Guldenstaedt, John Antony

, a celebrated traveller, of whose various performances a list is given in “Coxe’s Travels,” vol. I. p. 162, was born at Riga, in 1745. On account of his great skill in natural history and knowledge of foreign languages, he was invited to Petersburg, where he was made professor. He was absent three years on his travels. He first went to Astracan and KisJar, and afterwards to the eastern extremity of Caucasus. Here he collected vocabularies of the language spoken in those parts, and discovered some traces of Christianity among the people. He next proceeded to Georgia, was introduced to prince Heraclius, and carefully examined the adjacent country. He then explored the southern districts, inhabited by the Turcoman Tartars, and penetrating into the middle chain of Mount Caucasus, visited Mingrelia, Middle Georgia, and Eastern and the Lower Imeretia. It was his intention next to have journeyed to Crim Tartary, but he was recalled to Petersburg, where he died of a fever in March 1781. His death was much regretted, as he was a man possessed of every requisite for the accomplishment of the purposes which he had in view. 1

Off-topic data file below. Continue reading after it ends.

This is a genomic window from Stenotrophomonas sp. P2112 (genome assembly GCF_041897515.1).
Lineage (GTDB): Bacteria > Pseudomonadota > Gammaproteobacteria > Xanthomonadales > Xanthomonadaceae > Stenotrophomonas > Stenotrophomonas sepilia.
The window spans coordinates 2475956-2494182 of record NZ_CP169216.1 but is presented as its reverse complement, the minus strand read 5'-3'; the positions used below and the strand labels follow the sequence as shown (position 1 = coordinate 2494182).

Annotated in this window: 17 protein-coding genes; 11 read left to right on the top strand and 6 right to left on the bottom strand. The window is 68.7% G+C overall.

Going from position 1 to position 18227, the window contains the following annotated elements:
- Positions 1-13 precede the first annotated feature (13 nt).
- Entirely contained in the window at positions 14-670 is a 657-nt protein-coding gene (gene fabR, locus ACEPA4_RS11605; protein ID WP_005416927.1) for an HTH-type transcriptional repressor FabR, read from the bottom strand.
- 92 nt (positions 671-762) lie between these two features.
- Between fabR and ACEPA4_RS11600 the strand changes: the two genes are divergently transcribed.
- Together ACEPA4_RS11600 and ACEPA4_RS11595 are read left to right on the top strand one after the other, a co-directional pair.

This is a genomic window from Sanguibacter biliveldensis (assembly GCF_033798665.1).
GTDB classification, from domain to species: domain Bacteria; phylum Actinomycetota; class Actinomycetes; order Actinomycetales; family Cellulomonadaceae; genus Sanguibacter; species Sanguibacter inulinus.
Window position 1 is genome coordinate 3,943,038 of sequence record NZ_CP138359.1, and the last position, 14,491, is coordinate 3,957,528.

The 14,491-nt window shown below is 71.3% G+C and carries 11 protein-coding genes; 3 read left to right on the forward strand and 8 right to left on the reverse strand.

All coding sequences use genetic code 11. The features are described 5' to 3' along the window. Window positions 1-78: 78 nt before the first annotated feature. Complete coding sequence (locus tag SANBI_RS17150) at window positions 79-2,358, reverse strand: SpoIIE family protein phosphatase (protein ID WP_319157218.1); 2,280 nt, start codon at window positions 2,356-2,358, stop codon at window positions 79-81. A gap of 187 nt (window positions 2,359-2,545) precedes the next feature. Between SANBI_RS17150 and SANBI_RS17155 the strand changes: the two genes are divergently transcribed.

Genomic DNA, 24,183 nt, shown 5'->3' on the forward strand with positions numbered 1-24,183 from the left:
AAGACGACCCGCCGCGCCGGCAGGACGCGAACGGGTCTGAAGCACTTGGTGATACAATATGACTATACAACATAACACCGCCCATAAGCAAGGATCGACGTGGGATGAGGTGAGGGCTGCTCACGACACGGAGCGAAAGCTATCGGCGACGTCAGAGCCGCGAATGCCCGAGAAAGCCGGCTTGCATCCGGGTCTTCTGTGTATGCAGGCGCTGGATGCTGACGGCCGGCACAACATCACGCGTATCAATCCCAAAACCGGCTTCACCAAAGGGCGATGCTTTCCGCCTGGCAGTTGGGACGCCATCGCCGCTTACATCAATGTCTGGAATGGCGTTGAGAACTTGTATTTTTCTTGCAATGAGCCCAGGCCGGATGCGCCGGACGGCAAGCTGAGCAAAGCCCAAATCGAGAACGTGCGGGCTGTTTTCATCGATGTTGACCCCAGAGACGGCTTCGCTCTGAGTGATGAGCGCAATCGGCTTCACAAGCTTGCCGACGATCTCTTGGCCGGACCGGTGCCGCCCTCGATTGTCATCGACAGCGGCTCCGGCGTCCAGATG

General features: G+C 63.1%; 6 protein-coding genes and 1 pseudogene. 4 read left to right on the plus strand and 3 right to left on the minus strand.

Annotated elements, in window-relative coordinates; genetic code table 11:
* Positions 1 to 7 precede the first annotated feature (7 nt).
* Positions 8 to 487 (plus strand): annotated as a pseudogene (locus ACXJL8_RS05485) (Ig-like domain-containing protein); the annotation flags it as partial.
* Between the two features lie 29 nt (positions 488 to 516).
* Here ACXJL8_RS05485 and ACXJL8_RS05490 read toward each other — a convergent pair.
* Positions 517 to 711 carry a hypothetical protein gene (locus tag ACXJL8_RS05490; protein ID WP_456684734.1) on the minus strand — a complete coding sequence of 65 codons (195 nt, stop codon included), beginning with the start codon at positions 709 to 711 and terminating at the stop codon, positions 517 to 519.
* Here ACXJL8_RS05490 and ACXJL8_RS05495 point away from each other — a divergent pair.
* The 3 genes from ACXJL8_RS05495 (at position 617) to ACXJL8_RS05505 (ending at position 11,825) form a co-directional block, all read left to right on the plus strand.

Coxe’s Travels through Poland, &c.